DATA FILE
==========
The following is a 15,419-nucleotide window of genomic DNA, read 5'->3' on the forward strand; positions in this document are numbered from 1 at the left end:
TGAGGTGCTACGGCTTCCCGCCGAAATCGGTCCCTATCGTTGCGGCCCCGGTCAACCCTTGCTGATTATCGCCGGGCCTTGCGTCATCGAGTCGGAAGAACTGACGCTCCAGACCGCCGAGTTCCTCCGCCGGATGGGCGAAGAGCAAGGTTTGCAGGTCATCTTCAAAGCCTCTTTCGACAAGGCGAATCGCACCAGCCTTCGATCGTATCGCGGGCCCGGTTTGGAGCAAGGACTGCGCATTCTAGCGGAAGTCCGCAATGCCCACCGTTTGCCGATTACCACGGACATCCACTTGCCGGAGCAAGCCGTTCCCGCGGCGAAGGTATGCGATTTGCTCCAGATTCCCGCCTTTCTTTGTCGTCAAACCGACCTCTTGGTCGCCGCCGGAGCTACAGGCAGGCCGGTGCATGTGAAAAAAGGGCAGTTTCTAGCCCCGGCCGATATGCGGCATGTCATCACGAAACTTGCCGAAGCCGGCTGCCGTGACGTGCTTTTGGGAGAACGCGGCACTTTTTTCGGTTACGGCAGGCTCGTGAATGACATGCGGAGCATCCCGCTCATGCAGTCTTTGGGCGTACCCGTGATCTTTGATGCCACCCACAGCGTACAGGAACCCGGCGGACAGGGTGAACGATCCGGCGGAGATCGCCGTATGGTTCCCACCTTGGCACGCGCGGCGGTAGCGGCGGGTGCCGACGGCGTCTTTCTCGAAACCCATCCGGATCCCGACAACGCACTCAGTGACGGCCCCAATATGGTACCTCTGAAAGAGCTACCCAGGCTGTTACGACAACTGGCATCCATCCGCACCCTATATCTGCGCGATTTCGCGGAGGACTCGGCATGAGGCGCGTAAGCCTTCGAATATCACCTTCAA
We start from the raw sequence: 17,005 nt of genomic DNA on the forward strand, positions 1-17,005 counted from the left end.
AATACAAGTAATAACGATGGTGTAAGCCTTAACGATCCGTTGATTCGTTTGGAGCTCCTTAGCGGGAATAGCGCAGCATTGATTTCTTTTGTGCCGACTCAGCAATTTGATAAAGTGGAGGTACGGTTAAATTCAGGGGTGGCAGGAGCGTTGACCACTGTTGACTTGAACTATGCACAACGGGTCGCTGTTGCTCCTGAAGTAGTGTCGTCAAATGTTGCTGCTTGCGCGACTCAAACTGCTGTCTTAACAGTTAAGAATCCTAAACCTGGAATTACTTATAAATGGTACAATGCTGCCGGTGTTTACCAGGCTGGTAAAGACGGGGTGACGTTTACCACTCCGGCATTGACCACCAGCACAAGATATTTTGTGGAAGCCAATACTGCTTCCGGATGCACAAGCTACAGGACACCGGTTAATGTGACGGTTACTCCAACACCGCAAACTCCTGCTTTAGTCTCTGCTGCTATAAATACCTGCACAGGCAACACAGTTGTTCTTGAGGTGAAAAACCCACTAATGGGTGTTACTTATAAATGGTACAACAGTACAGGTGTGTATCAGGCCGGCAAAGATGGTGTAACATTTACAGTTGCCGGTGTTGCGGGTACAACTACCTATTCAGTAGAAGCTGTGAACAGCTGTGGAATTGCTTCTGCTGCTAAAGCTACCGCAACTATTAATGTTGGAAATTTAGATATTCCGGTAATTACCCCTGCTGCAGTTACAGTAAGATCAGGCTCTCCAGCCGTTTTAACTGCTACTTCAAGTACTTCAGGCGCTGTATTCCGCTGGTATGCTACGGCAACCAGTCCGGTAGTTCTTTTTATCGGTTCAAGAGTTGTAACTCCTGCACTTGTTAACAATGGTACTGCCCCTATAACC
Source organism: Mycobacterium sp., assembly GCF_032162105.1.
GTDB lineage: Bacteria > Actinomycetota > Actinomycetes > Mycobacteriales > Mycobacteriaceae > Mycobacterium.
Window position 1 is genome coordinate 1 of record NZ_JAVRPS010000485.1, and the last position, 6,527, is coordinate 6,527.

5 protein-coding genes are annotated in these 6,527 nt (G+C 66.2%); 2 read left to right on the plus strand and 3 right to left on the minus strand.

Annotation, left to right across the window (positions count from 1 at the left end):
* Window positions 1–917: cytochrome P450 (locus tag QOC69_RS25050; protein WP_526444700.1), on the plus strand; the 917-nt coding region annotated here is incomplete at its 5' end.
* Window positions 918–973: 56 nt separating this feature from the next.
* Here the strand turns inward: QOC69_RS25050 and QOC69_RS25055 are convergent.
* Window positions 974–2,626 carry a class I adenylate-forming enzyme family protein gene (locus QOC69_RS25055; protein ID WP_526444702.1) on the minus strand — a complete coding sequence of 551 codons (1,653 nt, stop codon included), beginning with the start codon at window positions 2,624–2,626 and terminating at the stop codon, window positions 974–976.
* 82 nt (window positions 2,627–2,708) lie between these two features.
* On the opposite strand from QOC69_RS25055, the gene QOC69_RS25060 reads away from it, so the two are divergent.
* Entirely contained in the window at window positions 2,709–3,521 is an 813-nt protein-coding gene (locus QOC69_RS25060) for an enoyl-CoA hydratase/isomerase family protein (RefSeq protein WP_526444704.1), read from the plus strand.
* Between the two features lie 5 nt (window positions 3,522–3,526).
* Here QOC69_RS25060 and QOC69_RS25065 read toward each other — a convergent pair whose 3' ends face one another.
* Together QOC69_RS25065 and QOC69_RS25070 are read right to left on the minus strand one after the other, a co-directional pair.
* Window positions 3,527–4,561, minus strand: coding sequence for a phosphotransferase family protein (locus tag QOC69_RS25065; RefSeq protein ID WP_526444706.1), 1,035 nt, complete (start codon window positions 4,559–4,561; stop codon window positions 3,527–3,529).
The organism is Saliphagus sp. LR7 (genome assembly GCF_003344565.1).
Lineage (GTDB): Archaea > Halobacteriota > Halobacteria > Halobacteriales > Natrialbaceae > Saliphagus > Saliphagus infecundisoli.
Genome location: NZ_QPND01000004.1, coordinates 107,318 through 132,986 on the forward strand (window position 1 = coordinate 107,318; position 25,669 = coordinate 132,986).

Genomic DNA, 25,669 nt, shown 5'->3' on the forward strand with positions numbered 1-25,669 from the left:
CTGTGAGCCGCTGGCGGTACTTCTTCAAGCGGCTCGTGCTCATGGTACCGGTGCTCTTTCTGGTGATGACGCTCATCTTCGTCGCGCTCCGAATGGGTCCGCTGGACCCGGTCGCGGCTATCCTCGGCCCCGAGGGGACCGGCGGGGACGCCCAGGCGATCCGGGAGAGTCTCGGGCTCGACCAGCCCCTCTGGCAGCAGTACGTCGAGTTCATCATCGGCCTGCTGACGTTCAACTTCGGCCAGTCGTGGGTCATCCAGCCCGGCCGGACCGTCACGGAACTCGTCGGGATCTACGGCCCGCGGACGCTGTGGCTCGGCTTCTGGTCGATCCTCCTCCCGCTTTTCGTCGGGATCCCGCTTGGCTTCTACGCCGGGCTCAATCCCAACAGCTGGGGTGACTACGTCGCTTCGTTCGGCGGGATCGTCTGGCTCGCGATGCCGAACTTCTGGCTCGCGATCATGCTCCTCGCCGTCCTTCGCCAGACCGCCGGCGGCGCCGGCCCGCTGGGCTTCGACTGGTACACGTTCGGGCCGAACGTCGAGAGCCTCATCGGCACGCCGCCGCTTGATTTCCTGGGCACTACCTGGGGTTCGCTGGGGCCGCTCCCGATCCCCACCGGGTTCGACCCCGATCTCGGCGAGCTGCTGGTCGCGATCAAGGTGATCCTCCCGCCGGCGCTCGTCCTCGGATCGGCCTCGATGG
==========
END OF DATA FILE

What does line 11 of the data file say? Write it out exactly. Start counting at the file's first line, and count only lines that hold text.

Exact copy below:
* Window positions 918–973: 56 nt separating this feature from the next.